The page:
Junior in high school. The star in every Larsen Christmas Show, she performed in every theater performance in school. Strong-willed, smart and confident, she and I struggled to get along as kids. Because we looked so similar, we were constantly confused for each other, which irritated and frustrated both of us. We were so used to being called by the other’s name that one time when I went to the dentist, they called out “Anika?” in the waiting room and I shrugged my shoulders, followed the dentist back, and had sealants applied to my molars that were meant for her teeth. Stuff like this made me long desperately for people to know just who I was. Hence the name of my company. Even though we didn’t get along at home, Anika would stand up to my bullies in grammar school and look out for me in high school. By the time we were in college, she often sent me postcards, and when she turned 21 she got me a duplicate of her driver’s license. That was the first time I didn’t mind being confused for her. I still know her social security number by heart.
I would follow Anika to NYC, where she was beginning her acting career and I would start my fashion career. She would teach me the difference between the local and the express trains and we would live in the same building in Manhattan and next door to each other in Brooklyn.
Her soulful voice and acting skills would lead Anika to study theater at Yale University and be one of the few white people in the multicultural singing group Shades, which looked a lot like our family. After a 20 year career in theater, Anika was nominated for a Tony-award. But her favorite role so far is mother to her two young sons (I was a key member of her birthing team for both births) and wife to a talented trumpet player. (Larsen grandchildren - 12)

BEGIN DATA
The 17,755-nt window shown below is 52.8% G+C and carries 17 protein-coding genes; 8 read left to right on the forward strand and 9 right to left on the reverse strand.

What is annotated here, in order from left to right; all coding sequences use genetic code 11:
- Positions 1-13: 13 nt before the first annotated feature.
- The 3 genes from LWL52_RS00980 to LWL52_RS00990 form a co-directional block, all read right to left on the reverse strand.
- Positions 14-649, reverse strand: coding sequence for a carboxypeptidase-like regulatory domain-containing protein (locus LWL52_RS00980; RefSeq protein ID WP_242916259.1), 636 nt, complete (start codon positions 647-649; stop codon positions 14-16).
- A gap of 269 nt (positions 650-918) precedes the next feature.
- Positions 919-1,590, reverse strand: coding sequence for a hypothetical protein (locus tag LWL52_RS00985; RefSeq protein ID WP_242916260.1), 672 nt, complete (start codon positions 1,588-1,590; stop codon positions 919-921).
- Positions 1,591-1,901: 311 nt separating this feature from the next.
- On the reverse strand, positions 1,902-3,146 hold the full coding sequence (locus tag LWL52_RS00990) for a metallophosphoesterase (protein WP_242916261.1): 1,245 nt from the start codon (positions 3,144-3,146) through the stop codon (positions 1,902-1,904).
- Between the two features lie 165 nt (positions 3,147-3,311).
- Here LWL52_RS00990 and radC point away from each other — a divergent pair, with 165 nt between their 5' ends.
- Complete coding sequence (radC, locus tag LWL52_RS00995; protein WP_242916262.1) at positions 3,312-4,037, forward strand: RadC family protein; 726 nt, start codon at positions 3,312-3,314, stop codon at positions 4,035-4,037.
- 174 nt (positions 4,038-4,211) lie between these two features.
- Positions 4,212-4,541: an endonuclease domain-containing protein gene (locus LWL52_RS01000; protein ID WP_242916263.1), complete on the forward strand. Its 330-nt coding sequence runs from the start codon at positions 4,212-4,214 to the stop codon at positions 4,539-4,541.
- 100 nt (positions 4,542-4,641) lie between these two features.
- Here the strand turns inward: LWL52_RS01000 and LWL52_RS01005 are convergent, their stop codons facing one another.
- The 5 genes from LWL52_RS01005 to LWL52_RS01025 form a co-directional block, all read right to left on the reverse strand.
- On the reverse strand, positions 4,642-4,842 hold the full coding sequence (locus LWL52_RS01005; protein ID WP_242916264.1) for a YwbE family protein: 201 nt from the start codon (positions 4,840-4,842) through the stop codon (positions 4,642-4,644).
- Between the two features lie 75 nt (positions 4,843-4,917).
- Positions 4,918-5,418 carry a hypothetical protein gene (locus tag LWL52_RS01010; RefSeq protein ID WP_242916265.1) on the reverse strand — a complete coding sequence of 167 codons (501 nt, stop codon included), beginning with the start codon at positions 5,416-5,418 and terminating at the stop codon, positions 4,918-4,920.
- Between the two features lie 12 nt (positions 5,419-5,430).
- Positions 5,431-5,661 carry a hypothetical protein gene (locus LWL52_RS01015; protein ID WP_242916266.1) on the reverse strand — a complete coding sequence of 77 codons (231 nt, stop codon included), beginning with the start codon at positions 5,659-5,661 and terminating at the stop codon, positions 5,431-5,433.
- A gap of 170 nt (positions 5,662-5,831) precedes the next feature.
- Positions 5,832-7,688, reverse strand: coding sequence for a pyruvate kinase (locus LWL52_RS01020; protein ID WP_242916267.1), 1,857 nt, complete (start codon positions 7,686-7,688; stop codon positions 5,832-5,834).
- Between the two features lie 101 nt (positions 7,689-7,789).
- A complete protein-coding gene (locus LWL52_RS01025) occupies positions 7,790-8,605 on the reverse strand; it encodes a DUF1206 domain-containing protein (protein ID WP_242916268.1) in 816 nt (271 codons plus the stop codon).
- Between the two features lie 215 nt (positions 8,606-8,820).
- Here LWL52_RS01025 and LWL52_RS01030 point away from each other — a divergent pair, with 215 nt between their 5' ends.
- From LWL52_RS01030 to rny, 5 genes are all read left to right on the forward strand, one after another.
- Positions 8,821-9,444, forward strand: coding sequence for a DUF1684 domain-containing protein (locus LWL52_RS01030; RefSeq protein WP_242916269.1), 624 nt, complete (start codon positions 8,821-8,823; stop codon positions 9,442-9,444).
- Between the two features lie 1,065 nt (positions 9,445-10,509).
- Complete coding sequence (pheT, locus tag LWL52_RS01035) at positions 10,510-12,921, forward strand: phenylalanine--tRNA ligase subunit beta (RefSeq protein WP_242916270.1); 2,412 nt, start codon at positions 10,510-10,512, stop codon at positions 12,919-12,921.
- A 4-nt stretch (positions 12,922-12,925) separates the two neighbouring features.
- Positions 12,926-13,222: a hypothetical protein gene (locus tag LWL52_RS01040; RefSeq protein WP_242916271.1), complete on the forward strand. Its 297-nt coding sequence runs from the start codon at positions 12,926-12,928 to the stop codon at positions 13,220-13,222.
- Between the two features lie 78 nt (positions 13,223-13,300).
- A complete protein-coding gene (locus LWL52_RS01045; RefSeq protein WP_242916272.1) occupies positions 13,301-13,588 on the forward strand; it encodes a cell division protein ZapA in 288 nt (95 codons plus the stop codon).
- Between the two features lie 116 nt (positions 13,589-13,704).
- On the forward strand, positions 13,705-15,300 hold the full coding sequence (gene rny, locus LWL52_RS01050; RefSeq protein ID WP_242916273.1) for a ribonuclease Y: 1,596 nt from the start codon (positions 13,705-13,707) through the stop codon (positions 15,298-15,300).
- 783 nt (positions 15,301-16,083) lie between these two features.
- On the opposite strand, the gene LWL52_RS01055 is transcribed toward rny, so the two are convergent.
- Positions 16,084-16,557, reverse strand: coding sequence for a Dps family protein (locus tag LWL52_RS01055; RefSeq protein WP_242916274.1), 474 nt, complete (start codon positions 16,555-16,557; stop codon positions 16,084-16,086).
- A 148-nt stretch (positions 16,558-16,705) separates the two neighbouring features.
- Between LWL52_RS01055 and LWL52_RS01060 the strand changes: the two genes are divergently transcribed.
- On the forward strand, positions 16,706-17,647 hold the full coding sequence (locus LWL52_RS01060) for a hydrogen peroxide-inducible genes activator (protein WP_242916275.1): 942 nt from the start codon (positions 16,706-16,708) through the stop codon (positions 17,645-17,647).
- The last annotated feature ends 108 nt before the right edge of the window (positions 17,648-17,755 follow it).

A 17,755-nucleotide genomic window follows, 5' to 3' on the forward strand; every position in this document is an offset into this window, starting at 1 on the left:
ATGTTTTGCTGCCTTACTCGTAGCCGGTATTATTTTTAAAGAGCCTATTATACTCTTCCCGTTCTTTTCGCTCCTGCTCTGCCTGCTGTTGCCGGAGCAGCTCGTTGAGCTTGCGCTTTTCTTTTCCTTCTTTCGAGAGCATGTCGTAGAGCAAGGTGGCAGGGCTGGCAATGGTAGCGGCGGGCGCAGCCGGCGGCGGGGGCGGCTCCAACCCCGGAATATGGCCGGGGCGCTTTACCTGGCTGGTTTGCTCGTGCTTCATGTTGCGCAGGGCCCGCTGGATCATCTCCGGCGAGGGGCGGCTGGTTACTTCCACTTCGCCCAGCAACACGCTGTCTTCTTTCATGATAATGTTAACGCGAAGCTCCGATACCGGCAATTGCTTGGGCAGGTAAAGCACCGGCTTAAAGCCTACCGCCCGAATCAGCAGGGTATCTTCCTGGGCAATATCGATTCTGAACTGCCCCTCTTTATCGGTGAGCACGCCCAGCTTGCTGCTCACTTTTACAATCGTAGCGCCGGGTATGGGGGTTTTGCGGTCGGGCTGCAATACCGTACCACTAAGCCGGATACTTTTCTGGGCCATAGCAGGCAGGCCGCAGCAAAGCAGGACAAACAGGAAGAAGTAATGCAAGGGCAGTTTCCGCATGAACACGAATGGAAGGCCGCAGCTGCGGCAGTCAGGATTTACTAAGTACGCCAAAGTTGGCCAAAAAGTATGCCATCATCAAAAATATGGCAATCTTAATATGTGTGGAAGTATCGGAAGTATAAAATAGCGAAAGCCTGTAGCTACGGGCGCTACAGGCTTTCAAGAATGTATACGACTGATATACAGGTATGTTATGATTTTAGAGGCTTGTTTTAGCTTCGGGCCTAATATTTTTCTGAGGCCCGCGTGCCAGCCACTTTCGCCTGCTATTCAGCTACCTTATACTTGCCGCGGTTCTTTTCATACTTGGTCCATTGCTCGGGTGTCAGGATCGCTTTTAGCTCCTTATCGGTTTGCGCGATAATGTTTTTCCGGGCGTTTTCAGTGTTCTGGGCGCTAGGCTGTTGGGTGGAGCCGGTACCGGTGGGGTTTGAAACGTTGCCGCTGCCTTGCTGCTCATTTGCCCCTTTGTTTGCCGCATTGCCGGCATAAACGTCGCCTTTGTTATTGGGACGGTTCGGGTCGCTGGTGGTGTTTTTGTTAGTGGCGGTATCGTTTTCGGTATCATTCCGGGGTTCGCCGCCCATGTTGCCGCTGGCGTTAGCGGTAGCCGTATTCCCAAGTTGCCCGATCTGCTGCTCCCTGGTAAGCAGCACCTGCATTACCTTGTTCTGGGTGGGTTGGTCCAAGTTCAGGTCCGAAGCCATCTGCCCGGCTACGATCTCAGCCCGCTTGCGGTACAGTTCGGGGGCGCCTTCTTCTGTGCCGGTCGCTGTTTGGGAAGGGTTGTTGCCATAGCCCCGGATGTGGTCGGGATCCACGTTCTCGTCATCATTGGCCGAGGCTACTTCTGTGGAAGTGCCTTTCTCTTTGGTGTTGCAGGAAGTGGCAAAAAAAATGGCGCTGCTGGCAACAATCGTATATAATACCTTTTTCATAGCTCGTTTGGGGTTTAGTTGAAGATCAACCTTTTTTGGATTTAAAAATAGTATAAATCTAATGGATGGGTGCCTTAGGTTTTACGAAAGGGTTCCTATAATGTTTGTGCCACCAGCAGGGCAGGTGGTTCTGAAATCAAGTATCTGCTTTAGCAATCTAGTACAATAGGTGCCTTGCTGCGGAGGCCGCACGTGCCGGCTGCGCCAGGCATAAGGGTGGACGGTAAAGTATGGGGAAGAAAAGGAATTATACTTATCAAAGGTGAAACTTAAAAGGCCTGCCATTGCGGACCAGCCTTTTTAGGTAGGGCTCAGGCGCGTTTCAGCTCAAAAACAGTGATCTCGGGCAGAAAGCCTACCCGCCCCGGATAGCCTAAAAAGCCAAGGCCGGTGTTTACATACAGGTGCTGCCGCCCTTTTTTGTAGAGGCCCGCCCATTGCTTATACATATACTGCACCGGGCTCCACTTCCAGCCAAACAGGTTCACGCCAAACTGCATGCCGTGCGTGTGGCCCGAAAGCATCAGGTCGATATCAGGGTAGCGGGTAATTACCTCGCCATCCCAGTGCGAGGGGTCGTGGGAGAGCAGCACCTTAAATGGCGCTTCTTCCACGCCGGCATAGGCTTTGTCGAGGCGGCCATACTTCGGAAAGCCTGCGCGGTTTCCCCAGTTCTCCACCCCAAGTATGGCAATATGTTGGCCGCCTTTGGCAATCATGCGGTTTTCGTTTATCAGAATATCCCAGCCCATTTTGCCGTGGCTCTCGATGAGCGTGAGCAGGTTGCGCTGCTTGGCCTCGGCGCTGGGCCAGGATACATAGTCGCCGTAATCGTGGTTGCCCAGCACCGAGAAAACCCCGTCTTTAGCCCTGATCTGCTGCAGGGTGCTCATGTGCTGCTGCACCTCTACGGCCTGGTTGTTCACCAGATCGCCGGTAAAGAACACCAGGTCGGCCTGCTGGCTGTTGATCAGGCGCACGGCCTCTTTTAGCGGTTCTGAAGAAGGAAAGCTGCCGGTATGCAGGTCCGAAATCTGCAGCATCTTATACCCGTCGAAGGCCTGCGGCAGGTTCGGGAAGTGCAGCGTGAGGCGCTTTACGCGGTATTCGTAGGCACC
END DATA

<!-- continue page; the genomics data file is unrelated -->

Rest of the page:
Siri - 14, Cambodian, adopted from Cambodia
Sophomore in high school. A world-class gymnast competing across the globe. As a baby in Cambodia, she was found by the side of a road with her umbilical cord still attached by two nuns. She weighed only 2.2 pounds. Her rise to becoming an elite athlete was a miracle. Her dual citizenship as Cambodian and Norwegian allowed her to compete on the Norwegian national gymnastics team. Tons of press outlets captured her story over the years, one of my favorites being Evening Magazine. It feels like a time capsule, as you can see us all as teenagers in this TV segment.
Siri would attend Michigan State University on a full athletic scholarship and later work for the US Gymnastics Federation, before landing at a PR company in NYC, where she's been for years. She is married with a son and, not surprisingly, lives around the corner from Kari in Westchester, as they were always intensely close. (Larsen grandchildren = 13)
Britta - 13, arrived by birth
Freshman in high school. Girly. Styled all my sisters for their proms and parties. The go-to advisor for all things fashion and make-up. Always able to make friends of any age, background or interest -- I got along with every clique but wasn’t really in any. I started a hiphop dance group called the ‘Fly Girls’ that I loved leading. But school was tough, as I struggled with dyslexia and went through years of bullying in grammar school. Self-esteem issues would lead me to an abusive relationship with my first boyfriend at age 15 that lasted for five years.
I would later attend Boston University and translate my love for all things fashion and beauty into a career in the fashion industry. Highly influenced by the personalities, relationships and dynamics of my family, my people skills would prove to be my unique superpower. The executives at an agency I was a founding member of saw my people operations skills and promoted me to HR. It was a role I didn’t want, having grown up with a hyper-awareness of stereotypes and biases. An enthusiastic, blonde, white woman as HR? Not me. But eventually I couldn’t deny that it is me. I love being an advocate for employees -- all of them -- regardless of role or rank.